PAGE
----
Hannah, the wallflower

12Dec08

hannah“This is what people go through.” That’s the advice my old man gave me after my second wife killed herself. For more than three years I lived with oppressive grief. Holed myself up in a fire lookout in the Northern Cascades and contemplated why I always fell for the self-destructive types.

When I came back in from the cold I headed east to Boston. I stayed with my sister who was living in Cambridge, engaged to a grad student. They threw parties that brought crowds of intellectuals, artists and drug addicts together to binge drink and showboat. I’d earnestly try to enjoy myself but never could feel the spirit, so I’d usually just go back down to my room in the basement and read.

One such party, I came down to find Hannah quietly looking through my sketchpad.

Startled, she said, “Oh, I’m so sorry, I just..”

“Wasn’t enjoying yourself?” I asked

“I suppose not. How about you?”

“I just didn’t know what to say to them all.”

She was a shy girl, a PhD in Classics. Despite being extraordinarily beautiful, she’d only had two boyfriends, one of whom she never even kissed. What I liked about her was she never wanted to talk about my past, she was content to simply share her thoughts about her work. Our first date was at a Thai restaurant, where she broke  her thesis down over two hours and three glasses of wine. “What really intrigues me about Sisyphus,” she said, “Is he just can’t help himself.” It was riveting.

Hannah’s nervous anxiety and my deep rooted depression combined to create the most pleasantly subdued relationship I’d ever experienced. It made me wonder why I’d spent so many years chasing after banshees, hell bent on destroying me. After six months, though, I started to notice a change in Hannah. She was less reserved, more confident. When we went out for drinks with friends, she didn’t just listen quietly, but started injecting herself into conversations. I picked her up for dinner and she wore a strapless dress, a revelation for us both. She even got me to take her out dancing on her birthday, a very unusual request for a chronic wallflower.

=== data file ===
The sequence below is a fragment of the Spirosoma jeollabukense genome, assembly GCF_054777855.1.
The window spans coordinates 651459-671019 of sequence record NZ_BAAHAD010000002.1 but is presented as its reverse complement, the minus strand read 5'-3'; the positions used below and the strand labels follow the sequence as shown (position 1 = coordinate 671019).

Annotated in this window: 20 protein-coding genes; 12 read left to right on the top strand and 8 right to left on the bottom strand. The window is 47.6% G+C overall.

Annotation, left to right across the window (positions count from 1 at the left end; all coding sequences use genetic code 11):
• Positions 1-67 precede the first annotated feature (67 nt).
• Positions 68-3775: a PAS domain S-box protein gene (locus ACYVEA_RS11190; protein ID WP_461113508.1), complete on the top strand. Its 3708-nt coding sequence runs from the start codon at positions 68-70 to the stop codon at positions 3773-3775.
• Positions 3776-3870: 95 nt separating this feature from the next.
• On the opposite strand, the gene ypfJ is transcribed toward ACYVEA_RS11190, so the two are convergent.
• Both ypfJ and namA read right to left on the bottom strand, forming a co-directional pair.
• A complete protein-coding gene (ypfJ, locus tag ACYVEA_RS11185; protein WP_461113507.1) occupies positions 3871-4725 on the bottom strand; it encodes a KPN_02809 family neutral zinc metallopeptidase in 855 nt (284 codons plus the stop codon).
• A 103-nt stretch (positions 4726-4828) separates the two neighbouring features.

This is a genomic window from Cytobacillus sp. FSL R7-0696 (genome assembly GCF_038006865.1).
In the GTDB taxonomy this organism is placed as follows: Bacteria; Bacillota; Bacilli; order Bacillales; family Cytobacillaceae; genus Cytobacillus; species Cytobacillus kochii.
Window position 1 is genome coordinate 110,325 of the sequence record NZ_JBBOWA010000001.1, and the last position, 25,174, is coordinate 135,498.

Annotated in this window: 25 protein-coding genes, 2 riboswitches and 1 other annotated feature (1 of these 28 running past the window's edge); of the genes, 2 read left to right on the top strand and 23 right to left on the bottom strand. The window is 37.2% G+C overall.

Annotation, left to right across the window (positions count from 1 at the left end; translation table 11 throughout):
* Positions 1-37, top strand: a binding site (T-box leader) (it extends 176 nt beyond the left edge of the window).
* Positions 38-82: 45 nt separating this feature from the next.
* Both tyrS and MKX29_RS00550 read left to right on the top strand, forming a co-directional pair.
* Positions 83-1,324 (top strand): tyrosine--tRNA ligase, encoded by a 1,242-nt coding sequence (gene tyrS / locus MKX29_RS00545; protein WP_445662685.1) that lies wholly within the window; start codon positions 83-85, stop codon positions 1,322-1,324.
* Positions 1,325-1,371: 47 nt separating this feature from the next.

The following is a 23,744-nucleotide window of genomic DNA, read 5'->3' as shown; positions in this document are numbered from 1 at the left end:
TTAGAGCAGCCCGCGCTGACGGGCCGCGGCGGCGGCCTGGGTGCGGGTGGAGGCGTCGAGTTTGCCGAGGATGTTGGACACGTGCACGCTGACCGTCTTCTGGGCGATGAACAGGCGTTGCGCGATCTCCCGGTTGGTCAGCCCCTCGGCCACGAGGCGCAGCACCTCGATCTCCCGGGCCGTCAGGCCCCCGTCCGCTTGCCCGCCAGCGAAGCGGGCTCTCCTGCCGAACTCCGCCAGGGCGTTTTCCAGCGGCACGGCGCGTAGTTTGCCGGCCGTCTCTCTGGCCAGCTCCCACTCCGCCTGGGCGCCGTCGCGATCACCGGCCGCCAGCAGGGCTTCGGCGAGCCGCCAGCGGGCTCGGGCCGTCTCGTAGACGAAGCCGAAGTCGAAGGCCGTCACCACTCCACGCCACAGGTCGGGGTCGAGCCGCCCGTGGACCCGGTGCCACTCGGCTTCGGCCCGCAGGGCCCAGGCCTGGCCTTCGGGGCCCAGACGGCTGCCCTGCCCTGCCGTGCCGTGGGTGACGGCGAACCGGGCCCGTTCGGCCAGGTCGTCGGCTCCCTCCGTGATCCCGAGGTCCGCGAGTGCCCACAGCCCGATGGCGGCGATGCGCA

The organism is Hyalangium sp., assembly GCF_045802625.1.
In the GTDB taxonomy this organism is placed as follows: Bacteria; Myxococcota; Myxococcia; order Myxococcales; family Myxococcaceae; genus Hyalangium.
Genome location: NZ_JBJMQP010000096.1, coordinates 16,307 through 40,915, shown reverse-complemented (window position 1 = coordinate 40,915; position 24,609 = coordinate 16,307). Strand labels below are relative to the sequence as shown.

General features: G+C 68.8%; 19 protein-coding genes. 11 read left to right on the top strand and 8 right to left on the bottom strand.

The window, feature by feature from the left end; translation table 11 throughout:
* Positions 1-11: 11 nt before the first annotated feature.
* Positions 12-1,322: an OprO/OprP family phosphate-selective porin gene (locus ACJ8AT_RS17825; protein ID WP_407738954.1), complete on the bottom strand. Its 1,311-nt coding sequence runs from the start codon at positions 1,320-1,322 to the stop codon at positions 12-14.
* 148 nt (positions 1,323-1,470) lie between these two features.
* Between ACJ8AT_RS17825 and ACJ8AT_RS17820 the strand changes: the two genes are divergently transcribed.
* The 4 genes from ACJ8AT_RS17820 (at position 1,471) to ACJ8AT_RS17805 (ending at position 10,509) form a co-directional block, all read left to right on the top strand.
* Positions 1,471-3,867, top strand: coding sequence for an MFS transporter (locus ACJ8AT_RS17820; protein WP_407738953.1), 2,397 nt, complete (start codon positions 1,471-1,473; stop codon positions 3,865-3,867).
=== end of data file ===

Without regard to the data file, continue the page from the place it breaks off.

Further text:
It finally began to unravel, when, one night, she confessed that she had recurring fantasies about being unfaithful to me. We were close enough to reveal this sort of inner thought, but still I was stunned. All I could think to say was “I’d prefer if you didn’t cheat on me, but if you really have to, please don’t let me know about it.”

I never found out who she cheated on me with, but I could tell it was happening. She became even less shy, stopped caring about her work, started drinking heavily. Some mornings, I awoke to find her passed out on the living room floor. My only response was to recede deeper into myself. She cleaned out her stuff from our apartment one winter day and left me a note.

Knox,

I’ve decided to go travel. Not exactly sure where I’m going, but my flight is into Madrid. I’ve decided to quit school. Sisyphus just doesn’t interest me any more. Thank you for your strength.

Yours,
Hannah



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